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From studio realism to location realism in BBC television drama
Author: Richard Hewett

Until recently, little work had been conducted on television acting per se, let alone the various coalescing factors that underpin and help shape it. This book addresses that lack, utilising a selection of science fiction case studies from the world of BBC television drama to investigate how small screen performance has altered since the days of live production. This then-and-now comparison of performing for British television drama focuses on science fiction case studies to provide a multi-perspectival examination of the historical development of acting in UK television drama. By the mid-1970s, studio realism might be expected to have reached its apotheosis, yet it was by no means all-encompassing as a style of television acting. A new approach was therefore required, with much of the performance preparation now taking place on location rather than being perfected beforehand in a separate rehearsal space: the seeds of location realism. One of the most notable contrasts between early television drama and the modern day is the shift from multi-camera studio to single camera location filming. Comparing the original versions of The Quatermass Experiment, Doctor Who and Survivors with their respective modern-day re-makes, the book unpacks the developments that have resulted from the shift from multi-camera studio to single camera location production. Examining changing acting styles from distinct eras of television production, the book makes a unique contribution to both television and performance studies, unpacking the various determinants that have combined to influence how performers work in the medium.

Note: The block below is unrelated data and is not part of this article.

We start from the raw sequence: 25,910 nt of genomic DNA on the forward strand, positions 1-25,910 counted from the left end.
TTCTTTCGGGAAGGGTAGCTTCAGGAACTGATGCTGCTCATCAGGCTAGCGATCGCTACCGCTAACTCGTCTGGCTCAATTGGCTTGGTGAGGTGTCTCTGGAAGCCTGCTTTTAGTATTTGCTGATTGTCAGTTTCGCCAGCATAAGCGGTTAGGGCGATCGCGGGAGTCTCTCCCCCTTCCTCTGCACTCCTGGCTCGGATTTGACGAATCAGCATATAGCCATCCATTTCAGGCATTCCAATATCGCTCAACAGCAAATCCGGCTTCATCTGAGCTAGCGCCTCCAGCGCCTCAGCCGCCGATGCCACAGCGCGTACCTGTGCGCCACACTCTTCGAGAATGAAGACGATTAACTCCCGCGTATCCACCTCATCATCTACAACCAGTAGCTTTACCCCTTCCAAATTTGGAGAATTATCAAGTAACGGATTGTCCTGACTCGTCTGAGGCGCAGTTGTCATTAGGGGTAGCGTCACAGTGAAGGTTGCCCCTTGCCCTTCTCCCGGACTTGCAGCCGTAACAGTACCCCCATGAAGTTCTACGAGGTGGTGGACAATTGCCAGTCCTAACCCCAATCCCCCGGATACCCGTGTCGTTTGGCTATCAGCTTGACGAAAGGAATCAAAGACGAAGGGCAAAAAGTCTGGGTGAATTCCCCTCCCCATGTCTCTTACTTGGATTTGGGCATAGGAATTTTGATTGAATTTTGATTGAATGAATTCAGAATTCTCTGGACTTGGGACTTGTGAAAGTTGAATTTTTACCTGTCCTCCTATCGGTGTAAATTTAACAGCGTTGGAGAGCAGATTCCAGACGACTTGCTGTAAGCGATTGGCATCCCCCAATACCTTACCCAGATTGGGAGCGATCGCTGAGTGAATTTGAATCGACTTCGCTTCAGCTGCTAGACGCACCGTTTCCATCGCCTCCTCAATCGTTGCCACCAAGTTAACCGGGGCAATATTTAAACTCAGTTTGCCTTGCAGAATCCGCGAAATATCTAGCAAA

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From Dead of Night to The Quatermass Experiment
Peter Hutchings

, for in many respects Ealing’s film is very different from the long stream of horror films that eventually followed from the mid-1950s onwards. This 1950s wave of horror was in large part initiated by the enormous commercial success of Hammer’s SF/horror The Quatermass Experiment in 1955. In seeking to explain the transition from Dead of Night to The Quatermass Experiment , as well as the virtual absence of horror from British cinema in the intervening years, one needs to take into account both

in Hammer and beyond
Richard Hewett